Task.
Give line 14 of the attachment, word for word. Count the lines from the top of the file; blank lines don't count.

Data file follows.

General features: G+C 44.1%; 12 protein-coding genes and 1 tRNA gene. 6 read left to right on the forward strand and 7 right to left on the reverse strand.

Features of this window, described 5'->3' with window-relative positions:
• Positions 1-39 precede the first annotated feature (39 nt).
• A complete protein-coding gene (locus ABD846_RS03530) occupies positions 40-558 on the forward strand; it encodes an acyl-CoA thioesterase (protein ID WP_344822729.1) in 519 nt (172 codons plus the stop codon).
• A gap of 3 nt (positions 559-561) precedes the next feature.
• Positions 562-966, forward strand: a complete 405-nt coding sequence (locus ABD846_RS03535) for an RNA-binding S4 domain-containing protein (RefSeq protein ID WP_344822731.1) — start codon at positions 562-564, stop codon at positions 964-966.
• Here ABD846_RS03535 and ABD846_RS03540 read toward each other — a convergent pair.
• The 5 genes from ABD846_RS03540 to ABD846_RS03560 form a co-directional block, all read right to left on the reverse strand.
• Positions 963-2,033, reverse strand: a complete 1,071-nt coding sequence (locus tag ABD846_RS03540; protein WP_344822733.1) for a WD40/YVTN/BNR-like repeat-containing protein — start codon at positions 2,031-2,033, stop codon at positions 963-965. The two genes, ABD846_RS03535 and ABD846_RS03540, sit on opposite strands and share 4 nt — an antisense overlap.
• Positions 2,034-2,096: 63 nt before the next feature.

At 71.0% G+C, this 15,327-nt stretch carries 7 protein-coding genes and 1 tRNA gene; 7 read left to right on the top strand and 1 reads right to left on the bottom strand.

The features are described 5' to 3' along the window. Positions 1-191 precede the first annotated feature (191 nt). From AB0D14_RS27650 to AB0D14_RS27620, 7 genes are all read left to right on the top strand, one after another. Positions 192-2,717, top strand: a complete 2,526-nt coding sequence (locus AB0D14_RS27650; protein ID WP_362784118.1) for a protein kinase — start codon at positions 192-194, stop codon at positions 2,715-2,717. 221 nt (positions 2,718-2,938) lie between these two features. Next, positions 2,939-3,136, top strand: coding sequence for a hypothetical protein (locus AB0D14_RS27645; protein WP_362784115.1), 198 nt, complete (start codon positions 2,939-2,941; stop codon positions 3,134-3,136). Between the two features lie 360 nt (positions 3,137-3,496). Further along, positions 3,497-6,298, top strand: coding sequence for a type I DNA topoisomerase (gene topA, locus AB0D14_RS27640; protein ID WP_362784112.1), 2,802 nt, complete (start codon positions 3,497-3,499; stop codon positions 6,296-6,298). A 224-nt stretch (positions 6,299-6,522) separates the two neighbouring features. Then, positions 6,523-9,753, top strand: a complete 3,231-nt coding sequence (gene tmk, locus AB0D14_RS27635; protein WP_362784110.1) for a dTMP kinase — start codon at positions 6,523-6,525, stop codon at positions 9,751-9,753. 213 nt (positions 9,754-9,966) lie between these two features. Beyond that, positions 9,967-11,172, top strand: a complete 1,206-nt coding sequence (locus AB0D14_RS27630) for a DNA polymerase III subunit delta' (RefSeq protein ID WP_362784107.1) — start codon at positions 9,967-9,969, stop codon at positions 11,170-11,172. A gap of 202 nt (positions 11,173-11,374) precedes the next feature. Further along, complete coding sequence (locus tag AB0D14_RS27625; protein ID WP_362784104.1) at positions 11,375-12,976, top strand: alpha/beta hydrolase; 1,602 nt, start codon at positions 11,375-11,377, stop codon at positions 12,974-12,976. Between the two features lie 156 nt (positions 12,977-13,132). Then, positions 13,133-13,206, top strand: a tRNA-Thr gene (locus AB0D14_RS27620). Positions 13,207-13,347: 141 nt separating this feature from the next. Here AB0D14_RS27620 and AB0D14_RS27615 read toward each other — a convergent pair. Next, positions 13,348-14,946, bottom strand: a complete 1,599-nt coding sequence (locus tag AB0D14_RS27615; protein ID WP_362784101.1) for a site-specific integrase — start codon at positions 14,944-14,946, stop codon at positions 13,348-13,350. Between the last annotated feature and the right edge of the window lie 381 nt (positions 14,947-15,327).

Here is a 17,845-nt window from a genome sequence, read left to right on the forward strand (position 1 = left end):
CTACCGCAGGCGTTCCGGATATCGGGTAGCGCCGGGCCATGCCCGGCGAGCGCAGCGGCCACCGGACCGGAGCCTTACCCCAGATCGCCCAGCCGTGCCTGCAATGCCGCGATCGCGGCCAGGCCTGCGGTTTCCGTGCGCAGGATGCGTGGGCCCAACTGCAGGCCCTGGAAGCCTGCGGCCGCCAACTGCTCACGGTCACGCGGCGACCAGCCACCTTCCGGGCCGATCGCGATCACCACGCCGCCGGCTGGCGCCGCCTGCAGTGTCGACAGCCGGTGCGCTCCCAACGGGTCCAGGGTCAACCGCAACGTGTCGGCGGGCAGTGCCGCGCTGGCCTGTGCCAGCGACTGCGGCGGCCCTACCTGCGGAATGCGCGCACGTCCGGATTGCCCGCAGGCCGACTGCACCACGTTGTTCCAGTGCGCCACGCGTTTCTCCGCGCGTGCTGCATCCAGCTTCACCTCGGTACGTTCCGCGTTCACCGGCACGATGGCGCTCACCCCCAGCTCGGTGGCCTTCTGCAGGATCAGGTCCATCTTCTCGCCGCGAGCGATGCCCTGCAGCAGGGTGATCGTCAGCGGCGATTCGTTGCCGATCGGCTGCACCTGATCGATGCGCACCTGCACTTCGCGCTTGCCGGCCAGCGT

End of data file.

CTACCGCAGGCGTTCCGGATATCGGGTAGCGCCGGGCCATGCCCGGCGAGCGCAGCGGCCACCGGACCGGAGCCTTACCCCAGATCGCCCAGCCGTGCCTGCAATGCCGCGATCGCGGCCAGGCCTGCGGTTTCCGTGCGCAGGATGCGTGGGCCCAACTGCAGGCCCTGGAAGCCTGCGGCCGCCAACTGCTCACGGTCACGCGGCGACCAGCCACCTTCCGGGCCGATCGCGATCACCACGCCGCCGGCTGGCGCCGCCTGCAGTGTCGACAGCCGGTGCGCTCCCAACGGGTCCAGGGTCAACCGCAACGTGTCGGCGGGCAGTGCCGCGCTGGCCTGTGCCAGCGACTGCGGCGGCCCTACCTGCGGAATGCGCGCACGTCCGGATTGCCCGCAGGCCGACTGCACCACGTTGTTCCAGTGCGCCACGCGTTTCTCCGCGCGTGCTGCATCCAGCTTCACCTCGGTACGTTCCGCGTTCACCGGCACGATGGCGCTCACCCCCAGCTCGGTGGCCTTCTGCAGGATCAGGTCCATCTTCTCGCCGCGAGCGATGCCCTGCAGCAGGGTGATCGTCAGCGGCGATTCGTTGCCGATCGGCTGCACCTGATCGATGCGCACCTGCACTTCGCGCTTGCCGGCCAGCGT